The grandstanding around the costs of the stadium nearly cost the city its hosting right and might have done so had it not been for the tolerance displayed by the LOC and the national government.  The R3.76bn projected cost of stadium construction, in the initial scoping process driven by the city, had to be forced down by pressure from the government.  Even then the figure is way higher than, for example, the R1.8bn cost of the Durban stadium.

Never mind. Point number one now is that we do at last have agreement on a smaller, environmentally compliant stadium that is doable and affordable.

Point number two - which really needs to be stressed - is that it was the ANC in government that pushed the city to build the stadium, reduce the costs, begin to discuss the diffusion of potential economic and social benefits and ensure that objections were properly dealt with in the provincial government.

It must also be said that the ANC has initiated and piloted environmental legislation at all levels of government.  Therefore, it will ensure that the right of citizens to object on environmental grounds is protected.  But we should also guard against the danger that environmental concerns are used to protect elite and vested interests.  This is a delicate balance, which requires careful management within the provisions of the law.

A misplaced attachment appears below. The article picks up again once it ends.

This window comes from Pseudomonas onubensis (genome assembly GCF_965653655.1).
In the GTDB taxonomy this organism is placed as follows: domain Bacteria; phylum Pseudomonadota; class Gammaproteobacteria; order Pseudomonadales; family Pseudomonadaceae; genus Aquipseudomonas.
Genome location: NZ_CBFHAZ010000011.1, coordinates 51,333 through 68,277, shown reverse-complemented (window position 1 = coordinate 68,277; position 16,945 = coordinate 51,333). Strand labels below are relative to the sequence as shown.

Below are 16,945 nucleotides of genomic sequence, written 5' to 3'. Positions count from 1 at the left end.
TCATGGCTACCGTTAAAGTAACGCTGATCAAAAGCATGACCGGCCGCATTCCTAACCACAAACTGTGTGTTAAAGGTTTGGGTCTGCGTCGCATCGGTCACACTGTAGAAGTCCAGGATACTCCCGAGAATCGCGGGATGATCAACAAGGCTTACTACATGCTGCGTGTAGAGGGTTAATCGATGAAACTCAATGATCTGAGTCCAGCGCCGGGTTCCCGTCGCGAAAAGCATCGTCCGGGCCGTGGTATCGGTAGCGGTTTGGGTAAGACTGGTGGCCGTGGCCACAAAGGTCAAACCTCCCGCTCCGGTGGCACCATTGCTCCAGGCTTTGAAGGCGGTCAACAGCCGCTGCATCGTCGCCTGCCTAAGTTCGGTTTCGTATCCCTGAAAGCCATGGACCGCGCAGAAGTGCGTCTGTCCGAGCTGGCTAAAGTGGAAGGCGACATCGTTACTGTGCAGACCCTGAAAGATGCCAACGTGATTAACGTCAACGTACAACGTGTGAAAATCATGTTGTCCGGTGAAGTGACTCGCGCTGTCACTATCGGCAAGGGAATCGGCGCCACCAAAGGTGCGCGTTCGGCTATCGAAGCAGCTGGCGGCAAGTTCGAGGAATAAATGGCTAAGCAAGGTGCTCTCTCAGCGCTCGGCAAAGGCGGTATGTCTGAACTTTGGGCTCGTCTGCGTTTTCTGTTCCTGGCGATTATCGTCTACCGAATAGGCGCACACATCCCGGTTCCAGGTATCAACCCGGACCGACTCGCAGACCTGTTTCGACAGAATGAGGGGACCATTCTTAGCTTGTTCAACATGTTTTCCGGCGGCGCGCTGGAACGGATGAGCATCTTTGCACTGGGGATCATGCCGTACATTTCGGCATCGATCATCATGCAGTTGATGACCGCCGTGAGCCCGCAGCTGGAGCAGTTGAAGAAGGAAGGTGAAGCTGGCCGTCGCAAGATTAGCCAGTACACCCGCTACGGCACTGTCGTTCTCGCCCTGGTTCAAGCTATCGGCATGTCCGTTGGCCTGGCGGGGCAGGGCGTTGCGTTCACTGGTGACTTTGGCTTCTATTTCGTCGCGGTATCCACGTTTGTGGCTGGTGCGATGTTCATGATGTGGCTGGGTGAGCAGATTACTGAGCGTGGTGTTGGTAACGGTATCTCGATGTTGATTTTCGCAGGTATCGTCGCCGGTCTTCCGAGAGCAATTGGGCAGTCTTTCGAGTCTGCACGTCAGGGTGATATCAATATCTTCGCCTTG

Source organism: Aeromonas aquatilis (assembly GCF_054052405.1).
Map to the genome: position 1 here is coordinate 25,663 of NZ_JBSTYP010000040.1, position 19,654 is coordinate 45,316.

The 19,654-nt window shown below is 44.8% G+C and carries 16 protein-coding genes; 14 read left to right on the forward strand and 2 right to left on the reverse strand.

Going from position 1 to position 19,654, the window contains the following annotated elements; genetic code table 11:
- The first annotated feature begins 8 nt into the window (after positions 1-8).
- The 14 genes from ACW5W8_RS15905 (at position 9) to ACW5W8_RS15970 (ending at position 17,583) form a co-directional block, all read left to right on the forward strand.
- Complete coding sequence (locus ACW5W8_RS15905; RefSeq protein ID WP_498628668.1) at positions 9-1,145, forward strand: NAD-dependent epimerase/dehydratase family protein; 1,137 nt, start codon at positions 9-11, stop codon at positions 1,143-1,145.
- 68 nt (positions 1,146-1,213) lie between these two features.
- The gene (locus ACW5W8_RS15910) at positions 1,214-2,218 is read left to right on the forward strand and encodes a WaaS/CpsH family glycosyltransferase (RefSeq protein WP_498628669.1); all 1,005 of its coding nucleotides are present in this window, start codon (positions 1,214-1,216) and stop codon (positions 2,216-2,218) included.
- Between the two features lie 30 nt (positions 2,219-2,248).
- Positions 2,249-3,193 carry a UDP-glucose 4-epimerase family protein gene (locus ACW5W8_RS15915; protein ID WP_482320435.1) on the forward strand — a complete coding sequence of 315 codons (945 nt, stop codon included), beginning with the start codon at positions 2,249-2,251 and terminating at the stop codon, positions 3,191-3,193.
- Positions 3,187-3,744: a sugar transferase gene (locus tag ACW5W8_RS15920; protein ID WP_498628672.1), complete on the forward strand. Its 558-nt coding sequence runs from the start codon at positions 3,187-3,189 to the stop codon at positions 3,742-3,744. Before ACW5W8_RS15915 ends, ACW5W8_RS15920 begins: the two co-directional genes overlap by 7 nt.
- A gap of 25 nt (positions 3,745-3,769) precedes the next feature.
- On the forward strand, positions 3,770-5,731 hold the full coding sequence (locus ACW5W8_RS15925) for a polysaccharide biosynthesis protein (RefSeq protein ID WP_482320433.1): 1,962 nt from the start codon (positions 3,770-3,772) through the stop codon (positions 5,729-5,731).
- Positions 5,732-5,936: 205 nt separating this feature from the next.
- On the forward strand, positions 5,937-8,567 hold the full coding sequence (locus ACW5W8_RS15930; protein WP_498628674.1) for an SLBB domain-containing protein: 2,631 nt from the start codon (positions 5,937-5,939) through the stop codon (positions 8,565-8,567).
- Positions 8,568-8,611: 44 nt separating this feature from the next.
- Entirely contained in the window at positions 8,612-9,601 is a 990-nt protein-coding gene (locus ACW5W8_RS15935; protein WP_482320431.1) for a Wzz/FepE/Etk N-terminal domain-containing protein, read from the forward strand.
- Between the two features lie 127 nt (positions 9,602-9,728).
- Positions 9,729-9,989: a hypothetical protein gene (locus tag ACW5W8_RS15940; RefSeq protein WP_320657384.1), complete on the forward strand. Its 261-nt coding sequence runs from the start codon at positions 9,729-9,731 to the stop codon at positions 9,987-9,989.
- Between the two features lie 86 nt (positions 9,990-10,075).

Notwithstanding the platform for progress that has been achieved, there remain pitfalls going forward. All Capetonians who genuinely want to see an inclusive (and, therefore, socially sustainable) future for our city and region have a responsibility to remain alert to and head these off wherever possible. There can be no backing away from the determination to ensure that the developmental benefits of the World Cup reach our disadvantaged communities, and gain real traction there. The transport, community safety and social infrastructure elements of the investment and planning process must on no account be allowed to slip off the agenda.

Growth in the tourism sector, and the regional economy as a whole, must not end up benefiting only a few established providers.  On the contrary, broad-based empowerment initiatives must be creatively developed and fast-tracked.  Affirmative procurement must be strengthened to spread economic benefits. Wide-ranging support measures for small business in the plans of the province and the city must be rapidly taken beyond the blueprint stage.

The core message for 2010 is "Africa's time has come" and "South Africa is ready". Cape Town - as the oldest, most diverse and complex city in South Africa - must find its own image of African-ness, and, in so doing, start to lose its "edginess" about participating fully in the process of South African and African renewal.  We all have to make this happen. When we do, and when we celebrate our contribution to hosting a successful 2010 World Cup - then we can all blow our vuvuzelas and say the Western Cape was truly part of the process!